West Country explorer set his sights on new challenge
World renowned explorer Sir Ranulph Fiennes has announced his latest challenge.
He hopes to be the first person to cross both polar ice caps and climb the highest mountain on each continent.
The 72-year-old already holds several endurance records despite ill health - having had two heart attacks and a double heart bypass.
Between August 2016 and May 2017 the Exmoor explorer will attempt to climb:
Mount Carstensz, Indonesia, Australasia - 4,884m / 16,023ft
Mount Vinson, Antarctica - 4,897m / 16,066ft
Aconcagua, Argentina, South America - 6,959m / 22,831ft
Denali, USA - 6,194m / 20,321ft
Mount Elbrus, Russia, Europe - 5,642m / 18,510ft
Mount Everest, Nepal, Africa - 8,848m / 29,029ft
Mount Kilimanjaro, Tanzania, Asia - 4,877m / 16,001ft
Sir Ranulph has already reached the North and South Poles by crossing the Antarctic continent and the Arctic Ocean in 1982, climbed Mount Everest in 2009, Mount Kilimanjaro in 2004 and Mount Elbrus, earlier this week.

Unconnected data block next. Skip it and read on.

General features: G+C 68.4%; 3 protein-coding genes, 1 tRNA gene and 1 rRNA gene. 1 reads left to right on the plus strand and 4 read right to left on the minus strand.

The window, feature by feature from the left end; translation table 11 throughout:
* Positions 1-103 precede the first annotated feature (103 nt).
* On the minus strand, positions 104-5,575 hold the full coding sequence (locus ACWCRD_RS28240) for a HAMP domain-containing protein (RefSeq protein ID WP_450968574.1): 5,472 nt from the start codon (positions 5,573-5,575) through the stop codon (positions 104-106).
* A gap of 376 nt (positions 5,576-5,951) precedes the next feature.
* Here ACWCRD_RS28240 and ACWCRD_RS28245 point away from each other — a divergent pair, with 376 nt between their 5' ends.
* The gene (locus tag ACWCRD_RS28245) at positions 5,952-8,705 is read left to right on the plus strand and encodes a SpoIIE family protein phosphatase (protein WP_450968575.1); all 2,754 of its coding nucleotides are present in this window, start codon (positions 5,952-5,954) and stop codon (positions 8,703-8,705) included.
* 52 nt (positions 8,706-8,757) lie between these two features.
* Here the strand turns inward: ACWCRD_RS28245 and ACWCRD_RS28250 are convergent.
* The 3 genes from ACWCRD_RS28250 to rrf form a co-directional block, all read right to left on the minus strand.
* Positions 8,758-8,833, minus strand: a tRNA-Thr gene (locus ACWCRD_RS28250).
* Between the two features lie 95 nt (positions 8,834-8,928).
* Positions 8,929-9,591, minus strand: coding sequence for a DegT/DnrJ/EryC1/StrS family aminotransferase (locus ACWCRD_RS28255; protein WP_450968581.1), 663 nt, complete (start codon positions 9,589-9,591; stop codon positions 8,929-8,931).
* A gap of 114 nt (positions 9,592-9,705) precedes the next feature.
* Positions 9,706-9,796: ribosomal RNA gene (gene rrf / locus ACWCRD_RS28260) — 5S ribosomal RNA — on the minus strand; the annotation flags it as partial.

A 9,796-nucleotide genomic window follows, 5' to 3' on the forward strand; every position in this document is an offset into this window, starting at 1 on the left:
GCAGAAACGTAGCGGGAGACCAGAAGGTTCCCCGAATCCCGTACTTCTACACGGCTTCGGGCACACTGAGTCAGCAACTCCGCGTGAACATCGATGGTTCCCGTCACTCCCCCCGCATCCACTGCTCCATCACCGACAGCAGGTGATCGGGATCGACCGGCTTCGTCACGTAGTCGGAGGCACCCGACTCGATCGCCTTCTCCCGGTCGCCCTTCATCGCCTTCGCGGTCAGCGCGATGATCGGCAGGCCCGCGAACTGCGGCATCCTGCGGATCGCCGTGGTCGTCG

On his upcoming mountain climbs he will face difficulties climbing due to losing half of each of the fingers and thumb on his left hand after sustaining severe frostbite in 2000.
Sir Ranulph will also overcome vertigo and Cheyne–Stokes - a condition which debilitates his breathing above 16,000 feet. He will also contend with extreme temperatures, unpredictable weather, crippling altitude sickness, the risk of falls, avalanches and crevasses.
Sir Ranulph is completing his the Global Reach Challenge in aid of Marie Curie.
He will be dedicating each mountain climb to a Marie Curie patient, volunteer or supporter. During his recent summit of Elbrus, he carried a letter from Marie Curie volunteer, 54-year-old Mark Hughes, who is living with terminal cancer.
He's said it will be the culmination of a lifetime of exploration and death-defying challenges.